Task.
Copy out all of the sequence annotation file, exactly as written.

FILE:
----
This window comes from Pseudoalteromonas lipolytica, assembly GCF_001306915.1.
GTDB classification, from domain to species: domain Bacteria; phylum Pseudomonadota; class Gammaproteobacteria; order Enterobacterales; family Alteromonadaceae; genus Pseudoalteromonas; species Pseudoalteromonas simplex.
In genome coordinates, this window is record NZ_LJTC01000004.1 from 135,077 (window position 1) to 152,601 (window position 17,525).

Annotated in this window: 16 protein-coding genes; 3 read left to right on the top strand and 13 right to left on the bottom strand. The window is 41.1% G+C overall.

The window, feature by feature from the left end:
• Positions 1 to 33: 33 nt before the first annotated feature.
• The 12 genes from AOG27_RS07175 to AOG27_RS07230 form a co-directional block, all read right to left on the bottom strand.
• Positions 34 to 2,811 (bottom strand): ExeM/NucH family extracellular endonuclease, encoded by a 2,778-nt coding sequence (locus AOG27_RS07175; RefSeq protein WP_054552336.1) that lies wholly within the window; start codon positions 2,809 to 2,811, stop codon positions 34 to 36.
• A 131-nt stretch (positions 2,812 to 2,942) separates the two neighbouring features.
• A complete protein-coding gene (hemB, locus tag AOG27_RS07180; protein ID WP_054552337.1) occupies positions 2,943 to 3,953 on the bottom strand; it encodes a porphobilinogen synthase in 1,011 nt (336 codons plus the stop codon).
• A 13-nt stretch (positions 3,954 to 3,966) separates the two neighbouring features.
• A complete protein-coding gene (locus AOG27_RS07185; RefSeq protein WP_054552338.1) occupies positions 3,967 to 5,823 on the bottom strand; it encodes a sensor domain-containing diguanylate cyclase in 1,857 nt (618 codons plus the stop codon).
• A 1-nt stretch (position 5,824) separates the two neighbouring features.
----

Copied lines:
This window comes from Pseudoalteromonas lipolytica, assembly GCF_001306915.1.
GTDB classification, from domain to species: domain Bacteria; phylum Pseudomonadota; class Gammaproteobacteria; order Enterobacterales; family Alteromonadaceae; genus Pseudoalteromonas; species Pseudoalteromonas simplex.
In genome coordinates, this window is record NZ_LJTC01000004.1 from 135,077 (window position 1) to 152,601 (window position 17,525).

Annotated in this window: 16 protein-coding genes; 3 read left to right on the top strand and 13 right to left on the bottom strand. The window is 41.1% G+C overall.

The window, feature by feature from the left end:
• Positions 1 to 33: 33 nt before the first annotated feature.
• The 12 genes from AOG27_RS07175 to AOG27_RS07230 form a co-directional block, all read right to left on the bottom strand.
• Positions 34 to 2,811 (bottom strand): ExeM/NucH family extracellular endonuclease, encoded by a 2,778-nt coding sequence (locus AOG27_RS07175; RefSeq protein WP_054552336.1) that lies wholly within the window; start codon positions 2,809 to 2,811, stop codon positions 34 to 36.
• A 131-nt stretch (positions 2,812 to 2,942) separates the two neighbouring features.
• A complete protein-coding gene (hemB, locus tag AOG27_RS07180; protein ID WP_054552337.1) occupies positions 2,943 to 3,953 on the bottom strand; it encodes a porphobilinogen synthase in 1,011 nt (336 codons plus the stop codon).
• A 13-nt stretch (positions 3,954 to 3,966) separates the two neighbouring features.
• A complete protein-coding gene (locus AOG27_RS07185; RefSeq protein WP_054552338.1) occupies positions 3,967 to 5,823 on the bottom strand; it encodes a sensor domain-containing diguanylate cyclase in 1,857 nt (618 codons plus the stop codon).
• A 1-nt stretch (position 5,824) separates the two neighbouring features.